Chloe Ayling has shared her story from the doorstep of her London home, just weeks after escaping the clutches of a gang known as ‘Black Death’ who lured her to a shop in Milan with the promise of modeling work.
She says that when she arrived she was captured, given ketamine, and forced into the boot of a car before being kept as a prisoner for 6 days in a farmhouse in Turin.
Describing the ordeal to police she says: ‘I was in the boot of a car with my wrists and ankles handcuffed, adhesive tape on my mouth. I was inside a bag and was only able to breathe through a small hole.'
Just under a week after her capture, the group eventually released her, handing her a letter that said she has been released because her capture was a ‘mistake’ and since she was a mother she could go.
The letter demanded she pay costs of $50,000, that she only tell the media ‘a pre-determined set of information’, and that ‘any sort of disobedience with the above will result in your elimination.’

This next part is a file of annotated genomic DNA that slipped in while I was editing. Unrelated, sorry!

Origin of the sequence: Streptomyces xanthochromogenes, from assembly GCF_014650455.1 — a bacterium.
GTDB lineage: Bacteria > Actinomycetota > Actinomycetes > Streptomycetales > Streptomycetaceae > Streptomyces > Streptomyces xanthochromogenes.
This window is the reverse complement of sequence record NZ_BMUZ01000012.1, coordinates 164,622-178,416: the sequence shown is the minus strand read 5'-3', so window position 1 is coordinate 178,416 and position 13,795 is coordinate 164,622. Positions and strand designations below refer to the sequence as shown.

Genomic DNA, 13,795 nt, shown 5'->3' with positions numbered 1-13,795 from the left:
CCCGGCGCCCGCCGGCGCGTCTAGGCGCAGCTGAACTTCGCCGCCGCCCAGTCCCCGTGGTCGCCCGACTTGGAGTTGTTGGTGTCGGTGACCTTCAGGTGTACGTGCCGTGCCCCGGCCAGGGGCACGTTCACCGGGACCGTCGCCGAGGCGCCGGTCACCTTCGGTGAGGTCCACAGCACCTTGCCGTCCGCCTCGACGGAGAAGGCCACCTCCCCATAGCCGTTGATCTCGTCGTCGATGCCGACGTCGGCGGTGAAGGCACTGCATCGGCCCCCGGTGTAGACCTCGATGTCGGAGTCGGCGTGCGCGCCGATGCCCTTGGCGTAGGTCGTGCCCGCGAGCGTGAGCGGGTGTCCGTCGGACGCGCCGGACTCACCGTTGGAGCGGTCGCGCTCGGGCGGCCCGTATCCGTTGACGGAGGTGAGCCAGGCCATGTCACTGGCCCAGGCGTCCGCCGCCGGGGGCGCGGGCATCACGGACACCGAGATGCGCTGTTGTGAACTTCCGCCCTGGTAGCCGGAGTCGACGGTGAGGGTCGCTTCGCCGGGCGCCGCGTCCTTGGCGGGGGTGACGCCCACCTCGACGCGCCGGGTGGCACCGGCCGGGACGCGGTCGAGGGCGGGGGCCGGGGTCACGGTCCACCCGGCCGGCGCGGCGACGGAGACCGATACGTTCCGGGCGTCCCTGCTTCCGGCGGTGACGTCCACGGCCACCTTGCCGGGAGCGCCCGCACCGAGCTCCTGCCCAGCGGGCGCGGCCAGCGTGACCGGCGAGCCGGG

The letter also says: ‘You are certainly aware of your value on human slavery market and must make a note that this isn't personal, this is business.’
Her kidnapper was identified by Italian police as Polish-born Lukas Herba, 30, who had told the farmhouse’s owner that he was using it as an art studio.
Italian prosecutors say Herba has ties to a group called ‘Black Death’ who work on the Dark Web kidnapping and auctioning off women to bidders across Europe.
Italian authorities released a terrifying document found on Herba's computer following his arrest describing the opening bid for Chloe’s ‘services’ as 300,000 euro (446,000 AUD).
Chloe is undoubtedly traumatised by the experience, but has shared her thanks to those who helped her escape the perilous situation:
'I'm incredibly grateful to the Italian and UK authorities for all they have done to secure my safe release.
'I have just arrived home after four weeks and haven't had time to collect my thoughts.
'I am not at liberty to say anything further until I have been debriefed by the UK police.'
This article first published on New Idea.